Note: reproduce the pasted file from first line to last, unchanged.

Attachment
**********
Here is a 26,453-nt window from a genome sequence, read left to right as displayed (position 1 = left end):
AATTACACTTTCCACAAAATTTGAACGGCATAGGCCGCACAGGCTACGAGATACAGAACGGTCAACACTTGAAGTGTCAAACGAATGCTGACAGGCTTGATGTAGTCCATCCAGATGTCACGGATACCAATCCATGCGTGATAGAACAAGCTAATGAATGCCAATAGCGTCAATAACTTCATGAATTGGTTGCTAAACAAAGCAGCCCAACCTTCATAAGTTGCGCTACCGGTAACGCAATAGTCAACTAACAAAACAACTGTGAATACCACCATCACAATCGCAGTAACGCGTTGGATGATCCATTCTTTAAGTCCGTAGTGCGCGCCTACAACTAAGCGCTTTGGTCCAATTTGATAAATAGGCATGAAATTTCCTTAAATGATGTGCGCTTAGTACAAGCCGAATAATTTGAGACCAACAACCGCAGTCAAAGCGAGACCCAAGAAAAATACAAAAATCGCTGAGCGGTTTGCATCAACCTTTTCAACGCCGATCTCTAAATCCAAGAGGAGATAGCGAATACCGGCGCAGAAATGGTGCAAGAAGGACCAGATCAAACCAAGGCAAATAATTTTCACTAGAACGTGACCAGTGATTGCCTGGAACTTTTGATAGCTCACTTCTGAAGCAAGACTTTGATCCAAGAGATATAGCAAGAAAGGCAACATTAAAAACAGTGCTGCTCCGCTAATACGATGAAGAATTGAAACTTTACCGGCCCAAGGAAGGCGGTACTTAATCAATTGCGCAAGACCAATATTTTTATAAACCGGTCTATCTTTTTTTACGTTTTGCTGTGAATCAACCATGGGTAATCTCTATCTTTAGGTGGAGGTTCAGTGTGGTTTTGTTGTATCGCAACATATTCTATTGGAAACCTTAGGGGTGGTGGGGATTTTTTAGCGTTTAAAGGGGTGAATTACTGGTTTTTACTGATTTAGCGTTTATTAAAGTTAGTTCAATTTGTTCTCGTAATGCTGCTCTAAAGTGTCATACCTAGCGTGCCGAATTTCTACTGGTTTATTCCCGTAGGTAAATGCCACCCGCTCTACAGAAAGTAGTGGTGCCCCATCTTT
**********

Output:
Here is a 26,453-nt window from a genome sequence, read left to right as displayed (position 1 = left end):
AATTACACTTTCCACAAAATTTGAACGGCATAGGCCGCACAGGCTACGAGATACAGAACGGTCAACACTTGAAGTGTCAAACGAATGCTGACAGGCTTGATGTAGTCCATCCAGATGTCACGGATACCAATCCATGCGTGATAGAACAAGCTAATGAATGCCAATAGCGTCAATAACTTCATGAATTGGTTGCTAAACAAAGCAGCCCAACCTTCATAAGTTGCGCTACCGGTAACGCAATAGTCAACTAACAAAACAACTGTGAATACCACCATCACAATCGCAGTAACGCGTTGGATGATCCATTCTTTAAGTCCGTAGTGCGCGCCTACAACTAAGCGCTTTGGTCCAATTTGATAAATAGGCATGAAATTTCCTTAAATGATGTGCGCTTAGTACAAGCCGAATAATTTGAGACCAACAACCGCAGTCAAAGCGAGACCCAAGAAAAATACAAAAATCGCTGAGCGGTTTGCATCAACCTTTTCAACGCCGATCTCTAAATCCAAGAGGAGATAGCGAATACCGGCGCAGAAATGGTGCAAGAAGGACCAGATCAAACCAAGGCAAATAATTTTCACTAGAACGTGACCAGTGATTGCCTGGAACTTTTGATAGCTCACTTCTGAAGCAAGACTTTGATCCAAGAGATATAGCAAGAAAGGCAACATTAAAAACAGTGCTGCTCCGCTAATACGATGAAGAATTGAAACTTTACCGGCCCAAGGAAGGCGGTACTTAATCAATTGCGCAAGACCAATATTTTTATAAACCGGTCTATCTTTTTTTACGTTTTGCTGTGAATCAACCATGGGTAATCTCTATCTTTAGGTGGAGGTTCAGTGTGGTTTTGTTGTATCGCAACATATTCTATTGGAAACCTTAGGGGTGGTGGGGATTTTTTAGCGTTTAAAGGGGTGAATTACTGGTTTTTACTGATTTAGCGTTTATTAAAGTTAGTTCAATTTGTTCTCGTAATGCTGCTCTAAAGTGTCATACCTAGCGTGCCGAATTTCTACTGGTTTATTCCCGTAGGTAAATGCCACCCGCTCTACAGAAAGTAGTGGTGCCCCATCTTT